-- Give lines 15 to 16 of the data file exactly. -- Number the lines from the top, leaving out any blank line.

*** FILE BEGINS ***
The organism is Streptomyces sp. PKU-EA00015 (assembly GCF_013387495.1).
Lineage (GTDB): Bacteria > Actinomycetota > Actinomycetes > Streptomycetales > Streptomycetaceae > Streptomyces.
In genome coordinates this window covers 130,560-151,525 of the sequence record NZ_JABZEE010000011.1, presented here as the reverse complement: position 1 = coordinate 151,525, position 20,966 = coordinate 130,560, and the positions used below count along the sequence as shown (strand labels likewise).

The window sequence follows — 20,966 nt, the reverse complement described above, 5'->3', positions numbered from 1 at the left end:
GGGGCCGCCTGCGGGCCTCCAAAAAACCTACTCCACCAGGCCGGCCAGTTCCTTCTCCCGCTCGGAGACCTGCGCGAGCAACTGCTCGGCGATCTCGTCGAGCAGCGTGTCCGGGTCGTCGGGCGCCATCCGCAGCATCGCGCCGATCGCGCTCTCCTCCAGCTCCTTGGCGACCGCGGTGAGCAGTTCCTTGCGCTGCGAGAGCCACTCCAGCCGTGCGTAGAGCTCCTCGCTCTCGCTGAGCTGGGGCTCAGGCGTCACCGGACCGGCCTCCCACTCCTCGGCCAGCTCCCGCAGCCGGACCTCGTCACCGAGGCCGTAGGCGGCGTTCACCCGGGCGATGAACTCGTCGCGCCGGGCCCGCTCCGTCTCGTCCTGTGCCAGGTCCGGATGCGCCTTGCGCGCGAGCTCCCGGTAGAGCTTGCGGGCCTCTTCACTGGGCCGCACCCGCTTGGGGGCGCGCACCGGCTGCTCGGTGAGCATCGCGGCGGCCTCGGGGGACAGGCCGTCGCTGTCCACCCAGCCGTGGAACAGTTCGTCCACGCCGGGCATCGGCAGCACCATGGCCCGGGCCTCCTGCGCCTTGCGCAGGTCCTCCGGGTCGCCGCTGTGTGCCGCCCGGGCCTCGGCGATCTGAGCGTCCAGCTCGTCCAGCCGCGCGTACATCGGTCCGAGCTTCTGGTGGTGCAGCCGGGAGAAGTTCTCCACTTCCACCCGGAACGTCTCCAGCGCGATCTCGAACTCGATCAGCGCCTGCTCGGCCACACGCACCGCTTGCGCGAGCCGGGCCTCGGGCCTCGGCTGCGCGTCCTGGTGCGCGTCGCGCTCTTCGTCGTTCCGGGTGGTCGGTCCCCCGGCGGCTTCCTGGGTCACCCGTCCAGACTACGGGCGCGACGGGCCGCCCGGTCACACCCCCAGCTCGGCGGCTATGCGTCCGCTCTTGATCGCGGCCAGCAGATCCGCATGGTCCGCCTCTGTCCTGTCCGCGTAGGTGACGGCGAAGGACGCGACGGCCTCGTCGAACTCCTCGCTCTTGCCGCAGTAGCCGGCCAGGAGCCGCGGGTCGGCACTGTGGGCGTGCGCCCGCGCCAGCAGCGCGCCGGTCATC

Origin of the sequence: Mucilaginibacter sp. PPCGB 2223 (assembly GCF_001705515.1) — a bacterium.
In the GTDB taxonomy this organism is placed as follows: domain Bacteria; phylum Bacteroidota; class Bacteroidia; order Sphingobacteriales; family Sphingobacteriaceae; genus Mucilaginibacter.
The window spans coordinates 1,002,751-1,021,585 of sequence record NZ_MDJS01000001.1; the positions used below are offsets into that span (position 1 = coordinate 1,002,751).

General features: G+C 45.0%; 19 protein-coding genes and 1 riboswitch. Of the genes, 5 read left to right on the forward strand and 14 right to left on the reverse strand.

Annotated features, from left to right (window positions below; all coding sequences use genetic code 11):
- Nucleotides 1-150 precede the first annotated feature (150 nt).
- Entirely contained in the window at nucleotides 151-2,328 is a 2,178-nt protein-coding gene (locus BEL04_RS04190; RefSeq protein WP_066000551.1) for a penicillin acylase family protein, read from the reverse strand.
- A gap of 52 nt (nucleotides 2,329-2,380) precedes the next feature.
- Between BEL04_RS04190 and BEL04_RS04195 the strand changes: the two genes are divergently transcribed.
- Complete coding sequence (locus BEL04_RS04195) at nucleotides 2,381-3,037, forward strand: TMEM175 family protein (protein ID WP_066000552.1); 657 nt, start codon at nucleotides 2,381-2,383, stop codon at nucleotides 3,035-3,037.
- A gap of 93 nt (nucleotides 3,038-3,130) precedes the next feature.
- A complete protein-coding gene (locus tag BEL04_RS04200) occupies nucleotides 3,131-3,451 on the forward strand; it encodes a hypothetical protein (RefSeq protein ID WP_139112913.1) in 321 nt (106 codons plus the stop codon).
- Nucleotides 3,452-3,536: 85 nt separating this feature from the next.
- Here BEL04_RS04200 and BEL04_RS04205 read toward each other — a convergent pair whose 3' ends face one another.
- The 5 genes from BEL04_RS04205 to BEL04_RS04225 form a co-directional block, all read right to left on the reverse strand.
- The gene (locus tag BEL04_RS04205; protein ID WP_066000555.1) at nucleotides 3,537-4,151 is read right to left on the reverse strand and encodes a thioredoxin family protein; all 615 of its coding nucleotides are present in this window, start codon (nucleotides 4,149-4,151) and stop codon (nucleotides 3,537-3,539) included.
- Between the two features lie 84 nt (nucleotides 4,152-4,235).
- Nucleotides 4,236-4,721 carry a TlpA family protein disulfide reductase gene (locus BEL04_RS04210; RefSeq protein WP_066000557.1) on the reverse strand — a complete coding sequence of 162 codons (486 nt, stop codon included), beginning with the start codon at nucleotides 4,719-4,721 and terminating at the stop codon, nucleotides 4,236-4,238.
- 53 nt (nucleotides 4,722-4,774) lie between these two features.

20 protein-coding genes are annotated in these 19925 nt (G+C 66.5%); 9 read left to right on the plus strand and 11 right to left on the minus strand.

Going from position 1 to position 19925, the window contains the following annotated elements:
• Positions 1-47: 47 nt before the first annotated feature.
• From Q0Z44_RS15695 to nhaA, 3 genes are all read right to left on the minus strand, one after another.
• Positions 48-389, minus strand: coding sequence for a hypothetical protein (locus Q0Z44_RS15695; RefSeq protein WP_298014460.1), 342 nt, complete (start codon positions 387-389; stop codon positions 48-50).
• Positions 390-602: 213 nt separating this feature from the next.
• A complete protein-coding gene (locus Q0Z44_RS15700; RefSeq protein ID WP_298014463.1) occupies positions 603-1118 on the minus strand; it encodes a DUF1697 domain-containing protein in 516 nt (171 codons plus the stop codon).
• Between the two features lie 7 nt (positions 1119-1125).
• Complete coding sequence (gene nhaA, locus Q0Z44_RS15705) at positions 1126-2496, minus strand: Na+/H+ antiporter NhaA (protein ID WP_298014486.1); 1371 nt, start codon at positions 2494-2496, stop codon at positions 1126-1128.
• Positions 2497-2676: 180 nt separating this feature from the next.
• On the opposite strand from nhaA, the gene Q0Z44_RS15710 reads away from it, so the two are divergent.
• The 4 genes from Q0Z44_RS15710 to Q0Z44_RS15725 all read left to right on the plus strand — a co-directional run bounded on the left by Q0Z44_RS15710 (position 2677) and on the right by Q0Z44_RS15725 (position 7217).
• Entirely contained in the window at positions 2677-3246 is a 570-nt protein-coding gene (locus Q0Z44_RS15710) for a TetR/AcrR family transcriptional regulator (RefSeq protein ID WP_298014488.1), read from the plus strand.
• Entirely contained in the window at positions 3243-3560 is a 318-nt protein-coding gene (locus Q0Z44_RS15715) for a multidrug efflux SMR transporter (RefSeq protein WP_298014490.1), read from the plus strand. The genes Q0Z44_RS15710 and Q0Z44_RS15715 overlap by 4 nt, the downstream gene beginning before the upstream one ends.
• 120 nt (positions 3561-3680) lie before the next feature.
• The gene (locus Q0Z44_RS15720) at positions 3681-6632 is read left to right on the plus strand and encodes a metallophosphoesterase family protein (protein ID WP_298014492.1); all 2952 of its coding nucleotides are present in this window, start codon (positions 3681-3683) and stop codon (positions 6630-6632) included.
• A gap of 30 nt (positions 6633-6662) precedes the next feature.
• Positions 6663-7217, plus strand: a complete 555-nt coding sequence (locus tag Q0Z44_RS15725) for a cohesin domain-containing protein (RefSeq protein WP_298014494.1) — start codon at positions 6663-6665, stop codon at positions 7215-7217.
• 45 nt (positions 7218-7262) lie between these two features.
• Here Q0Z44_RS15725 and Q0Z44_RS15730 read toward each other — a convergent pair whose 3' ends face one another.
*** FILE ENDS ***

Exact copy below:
- Complete coding sequence (locus BEL04_RS04195) at nucleotides 2,381-3,037, forward strand: TMEM175 family protein (protein ID WP_066000552.1); 657 nt, start codon at nucleotides 2,381-2,383, stop codon at nucleotides 3,035-3,037.
- A gap of 93 nt (nucleotides 3,038-3,130) precedes the next feature.